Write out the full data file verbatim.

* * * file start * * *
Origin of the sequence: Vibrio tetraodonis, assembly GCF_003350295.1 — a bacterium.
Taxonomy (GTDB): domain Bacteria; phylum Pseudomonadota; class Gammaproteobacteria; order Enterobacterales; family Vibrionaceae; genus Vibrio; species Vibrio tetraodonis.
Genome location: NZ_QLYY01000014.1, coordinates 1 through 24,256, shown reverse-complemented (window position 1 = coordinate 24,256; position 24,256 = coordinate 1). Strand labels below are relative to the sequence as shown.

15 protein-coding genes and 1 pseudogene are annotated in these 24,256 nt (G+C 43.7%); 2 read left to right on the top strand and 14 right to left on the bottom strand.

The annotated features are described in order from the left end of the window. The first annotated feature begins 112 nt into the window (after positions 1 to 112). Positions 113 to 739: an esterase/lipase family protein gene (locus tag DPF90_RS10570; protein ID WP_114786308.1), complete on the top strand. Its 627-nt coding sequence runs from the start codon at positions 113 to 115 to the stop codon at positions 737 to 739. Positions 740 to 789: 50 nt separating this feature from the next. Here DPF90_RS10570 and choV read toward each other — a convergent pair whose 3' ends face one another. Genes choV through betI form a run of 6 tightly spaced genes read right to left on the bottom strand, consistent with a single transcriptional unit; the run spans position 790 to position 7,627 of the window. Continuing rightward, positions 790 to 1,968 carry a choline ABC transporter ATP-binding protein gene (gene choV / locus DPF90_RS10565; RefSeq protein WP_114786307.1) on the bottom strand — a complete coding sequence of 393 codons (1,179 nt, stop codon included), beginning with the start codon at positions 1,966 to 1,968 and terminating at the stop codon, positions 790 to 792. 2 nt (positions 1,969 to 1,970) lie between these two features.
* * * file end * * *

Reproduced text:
Origin of the sequence: Vibrio tetraodonis, assembly GCF_003350295.1 — a bacterium.
Taxonomy (GTDB): domain Bacteria; phylum Pseudomonadota; class Gammaproteobacteria; order Enterobacterales; family Vibrionaceae; genus Vibrio; species Vibrio tetraodonis.
Genome location: NZ_QLYY01000014.1, coordinates 1 through 24,256, shown reverse-complemented (window position 1 = coordinate 24,256; position 24,256 = coordinate 1). Strand labels below are relative to the sequence as shown.

15 protein-coding genes and 1 pseudogene are annotated in these 24,256 nt (G+C 43.7%); 2 read left to right on the top strand and 14 right to left on the bottom strand.

The annotated features are described in order from the left end of the window. The first annotated feature begins 112 nt into the window (after positions 1 to 112). Positions 113 to 739: an esterase/lipase family protein gene (locus tag DPF90_RS10570; protein ID WP_114786308.1), complete on the top strand. Its 627-nt coding sequence runs from the start codon at positions 113 to 115 to the stop codon at positions 737 to 739. Positions 740 to 789: 50 nt separating this feature from the next. Here DPF90_RS10570 and choV read toward each other — a convergent pair whose 3' ends face one another. Genes choV through betI form a run of 6 tightly spaced genes read right to left on the bottom strand, consistent with a single transcriptional unit; the run spans position 790 to position 7,627 of the window. Continuing rightward, positions 790 to 1,968 carry a choline ABC transporter ATP-binding protein gene (gene choV / locus DPF90_RS10565; RefSeq protein WP_114786307.1) on the bottom strand — a complete coding sequence of 393 codons (1,179 nt, stop codon included), beginning with the start codon at positions 1,966 to 1,968 and terminating at the stop codon, positions 790 to 792. 2 nt (positions 1,969 to 1,970) lie between these two features.